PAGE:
When Creedence Clearwater Revival wrote “Traveling Band,” its members probably never imagined — except, perhaps, in a fit of ’70s sci-fi fancy — that the tune would become a mantra for a squeaky-voiced certified chemistry teacher and his electronic companion. But Adam “Atom” Goren has come to epitomize the rock musician’s nomadic lifestyle, playing basements, punk clubs and balconies with just a guitar and his Package, a Yamaha QY700 sequencer that provides him with more possible noises than even this prolific artist ever could use.
Atom first encountered the Package six years ago, when the actual traveling band in which he played, Fracture, called it quits. “A friend of mine played guitar and wrote music with a sequencer, and I thought it was really neat,” he says. “I thought it was a cool way to write songs without having to be in a band.” Soon, this punk-rock kid was making giddy pop with a machine, and eventually his dabblings with the Package evolved into a full-fledged project. While some accuse Atom of staging pretentious performance art or indulging in gimmickry, he maintains Atom and His Package stems merely from his boredom and need for a musical outlet.
“It’s not like I intended this to be a band by any means, not like, ‘Oh, I’m going to start this wacky one-person punk-synth band,'” Atom clarifies. But soon, Atom came to enjoy being his own boss.
“I don’t miss playing with actual humans anymore because it’s so much easier to be productive for me without having to work around other people’s schedules,” Atom says. “Plus, having to carry heavy shit really sucks, and I don’t have to do that anymore.” Despite the Package’s relatively light weight, Atom had few plans to take it on the road, but his friends in the band Franklin convinced him to open up a few shows on their East Coast tour, and, he says, “It sorta just took off from there.”
Since then, Atom has documented his travels with tour diaries (posted on www.atomandhispackage.com) that provide an extended showcase for the wry sense of humor he displays during tunes such as “Tim Allen Is Not Very Funny” and “Me and My Black Metal Friends.” He recently returned from a trek to the United Kingdom and Israel, during which he found himself dissatisfied with an unorthodox gig in Germany.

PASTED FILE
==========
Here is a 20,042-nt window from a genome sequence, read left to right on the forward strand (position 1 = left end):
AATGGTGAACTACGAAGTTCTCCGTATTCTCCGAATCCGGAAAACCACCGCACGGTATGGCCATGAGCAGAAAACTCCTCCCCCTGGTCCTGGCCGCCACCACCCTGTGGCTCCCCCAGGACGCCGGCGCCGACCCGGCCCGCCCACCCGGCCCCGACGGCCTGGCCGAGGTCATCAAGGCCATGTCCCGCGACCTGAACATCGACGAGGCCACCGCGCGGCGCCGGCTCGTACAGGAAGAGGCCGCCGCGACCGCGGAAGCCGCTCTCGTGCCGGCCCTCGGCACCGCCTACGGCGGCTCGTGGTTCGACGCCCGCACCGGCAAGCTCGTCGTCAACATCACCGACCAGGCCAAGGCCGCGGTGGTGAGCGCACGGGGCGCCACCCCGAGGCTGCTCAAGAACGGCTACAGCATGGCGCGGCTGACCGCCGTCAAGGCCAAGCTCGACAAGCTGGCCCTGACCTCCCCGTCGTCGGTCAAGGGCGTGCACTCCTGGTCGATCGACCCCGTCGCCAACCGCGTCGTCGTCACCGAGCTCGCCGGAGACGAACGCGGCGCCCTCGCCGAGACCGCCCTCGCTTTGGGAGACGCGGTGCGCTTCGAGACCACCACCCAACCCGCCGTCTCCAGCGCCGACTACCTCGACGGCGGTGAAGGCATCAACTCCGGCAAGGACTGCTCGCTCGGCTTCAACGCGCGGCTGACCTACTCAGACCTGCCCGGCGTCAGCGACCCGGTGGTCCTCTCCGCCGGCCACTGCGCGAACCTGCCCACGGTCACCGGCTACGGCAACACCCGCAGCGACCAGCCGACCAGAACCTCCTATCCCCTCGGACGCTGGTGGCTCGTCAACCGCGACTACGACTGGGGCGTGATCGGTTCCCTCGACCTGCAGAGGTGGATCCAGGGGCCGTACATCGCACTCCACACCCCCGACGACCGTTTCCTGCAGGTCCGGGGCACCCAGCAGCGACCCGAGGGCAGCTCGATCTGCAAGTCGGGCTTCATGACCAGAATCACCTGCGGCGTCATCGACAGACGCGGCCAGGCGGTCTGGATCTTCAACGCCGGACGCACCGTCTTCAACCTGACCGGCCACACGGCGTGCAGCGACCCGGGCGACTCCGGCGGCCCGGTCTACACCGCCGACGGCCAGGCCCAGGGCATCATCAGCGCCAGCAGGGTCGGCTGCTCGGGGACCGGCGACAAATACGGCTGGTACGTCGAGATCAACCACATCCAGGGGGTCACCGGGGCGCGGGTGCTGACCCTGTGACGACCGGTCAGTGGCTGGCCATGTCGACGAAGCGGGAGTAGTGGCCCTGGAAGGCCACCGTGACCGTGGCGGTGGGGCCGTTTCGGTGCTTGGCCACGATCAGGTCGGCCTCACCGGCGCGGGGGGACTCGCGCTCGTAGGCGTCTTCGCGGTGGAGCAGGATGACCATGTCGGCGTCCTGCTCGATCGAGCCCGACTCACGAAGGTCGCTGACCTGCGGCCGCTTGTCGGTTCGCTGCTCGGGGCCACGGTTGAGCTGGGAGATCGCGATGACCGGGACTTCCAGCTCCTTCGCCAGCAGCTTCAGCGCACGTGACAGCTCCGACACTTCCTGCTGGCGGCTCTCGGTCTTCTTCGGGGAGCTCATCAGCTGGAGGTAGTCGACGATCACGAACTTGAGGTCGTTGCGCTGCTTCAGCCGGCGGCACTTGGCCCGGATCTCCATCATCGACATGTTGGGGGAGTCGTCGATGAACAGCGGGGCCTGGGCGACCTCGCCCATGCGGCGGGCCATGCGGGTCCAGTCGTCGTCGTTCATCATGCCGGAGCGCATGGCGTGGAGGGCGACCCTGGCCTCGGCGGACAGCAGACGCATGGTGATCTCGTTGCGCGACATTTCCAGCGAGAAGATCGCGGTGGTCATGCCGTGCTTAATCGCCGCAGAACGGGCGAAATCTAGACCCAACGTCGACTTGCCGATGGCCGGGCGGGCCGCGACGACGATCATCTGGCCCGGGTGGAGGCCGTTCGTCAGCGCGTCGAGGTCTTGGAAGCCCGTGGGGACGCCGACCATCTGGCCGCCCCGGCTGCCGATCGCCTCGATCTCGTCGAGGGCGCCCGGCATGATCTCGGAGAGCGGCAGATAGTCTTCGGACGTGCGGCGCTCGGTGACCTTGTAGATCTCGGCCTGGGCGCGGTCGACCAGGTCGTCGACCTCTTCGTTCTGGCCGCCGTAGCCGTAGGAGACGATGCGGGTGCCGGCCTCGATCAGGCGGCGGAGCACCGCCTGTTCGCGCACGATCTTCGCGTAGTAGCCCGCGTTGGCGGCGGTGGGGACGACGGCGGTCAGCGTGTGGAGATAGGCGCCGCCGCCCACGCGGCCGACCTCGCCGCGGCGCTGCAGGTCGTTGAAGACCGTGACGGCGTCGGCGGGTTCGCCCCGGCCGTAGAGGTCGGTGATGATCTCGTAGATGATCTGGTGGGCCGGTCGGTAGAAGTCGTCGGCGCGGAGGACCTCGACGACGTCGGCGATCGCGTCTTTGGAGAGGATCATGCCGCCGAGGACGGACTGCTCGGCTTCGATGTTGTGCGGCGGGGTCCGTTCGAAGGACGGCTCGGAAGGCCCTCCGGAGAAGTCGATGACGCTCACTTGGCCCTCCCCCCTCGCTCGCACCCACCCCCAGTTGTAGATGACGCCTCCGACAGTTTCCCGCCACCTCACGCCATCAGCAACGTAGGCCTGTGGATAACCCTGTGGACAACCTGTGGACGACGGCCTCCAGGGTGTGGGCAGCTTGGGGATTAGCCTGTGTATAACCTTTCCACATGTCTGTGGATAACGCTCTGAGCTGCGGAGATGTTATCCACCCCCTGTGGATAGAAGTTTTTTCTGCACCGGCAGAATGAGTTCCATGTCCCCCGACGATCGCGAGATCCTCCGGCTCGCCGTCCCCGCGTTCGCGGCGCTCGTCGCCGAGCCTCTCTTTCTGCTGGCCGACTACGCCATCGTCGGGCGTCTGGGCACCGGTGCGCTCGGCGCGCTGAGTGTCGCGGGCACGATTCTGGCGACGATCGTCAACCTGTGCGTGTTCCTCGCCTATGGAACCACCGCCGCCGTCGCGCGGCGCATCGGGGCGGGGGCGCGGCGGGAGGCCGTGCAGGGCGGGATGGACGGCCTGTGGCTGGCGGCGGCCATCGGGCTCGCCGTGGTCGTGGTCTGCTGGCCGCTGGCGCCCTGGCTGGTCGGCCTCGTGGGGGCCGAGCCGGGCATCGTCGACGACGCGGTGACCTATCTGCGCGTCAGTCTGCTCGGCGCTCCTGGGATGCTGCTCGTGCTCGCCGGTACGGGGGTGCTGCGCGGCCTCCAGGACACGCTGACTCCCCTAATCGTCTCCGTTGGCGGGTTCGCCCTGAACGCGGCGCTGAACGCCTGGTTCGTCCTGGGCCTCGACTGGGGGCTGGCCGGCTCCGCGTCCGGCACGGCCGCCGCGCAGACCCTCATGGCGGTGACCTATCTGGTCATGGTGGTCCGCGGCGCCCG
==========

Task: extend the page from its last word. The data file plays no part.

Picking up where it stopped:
“I played on the back porch on the third floor of this apartment building,” he recalls. “I was on this deck covered in sod for some reason, in the middle of this courtyard of five forty-story apartment buildings. Everyone was looking out their window, and a bunch of old people were yelling at me, and they were definitely not into what I was doing, and I really wasn’t into being outside and doing it at that point in time, either.”
Overseas shows can be an adventure for Atom, given that the pop-culture references that float tunes such as “Sting Can’t Possibly Be the Same Guy Who Was in The Police” might fall flat in, say, Japan. “That was the only place where it consistently didn’t make any sense to anybody, really,” Atom recalls. “There was this language barrier, and I tend to explain what the songs are about, and that’s part of what’s enjoyable about it.”
Atom’s songs are an amusing collection of quirky tributes (on “Pumping for Enya,” he joins a gym to impress the new-age icon; “Hats Off to Halford” duly notes Judas Priest screamer Rob Halford’s courage in announcing his homosexuality to a largely gay-bashing metal scene); matter-of-fact declarations (the self-explanatory “People in This Computer Lab Should Shut the Hell Up”); and diatribes in favor of the metric system. But while his animated discussions of the stories behind the songs do provide premium entertainment value, they’re only part of what makes his live shows so engaging. Atom wields his mic with the confidence of a top-notch MC, pseudo-rapping and singing as the Package, often placed on a stool, whirs and luminates the club with its flashing lights. The concert becomes an irresistible mix of karaoke, stand-up comedy and performance art, all while maintaining the spirit and energy of a punk-rock show.
Atom is part of a party atmosphere almost every night, which, in his mind, more than compensates for the lonely, day-to-day, traveling-salesman aspect of a solo musician’s life on the road. “It’s definitely my dream job, if I can even call it that,” he raves. “I make enough to pay rent and eat food and buy records, and it’s been more successful than I ever would have thought.”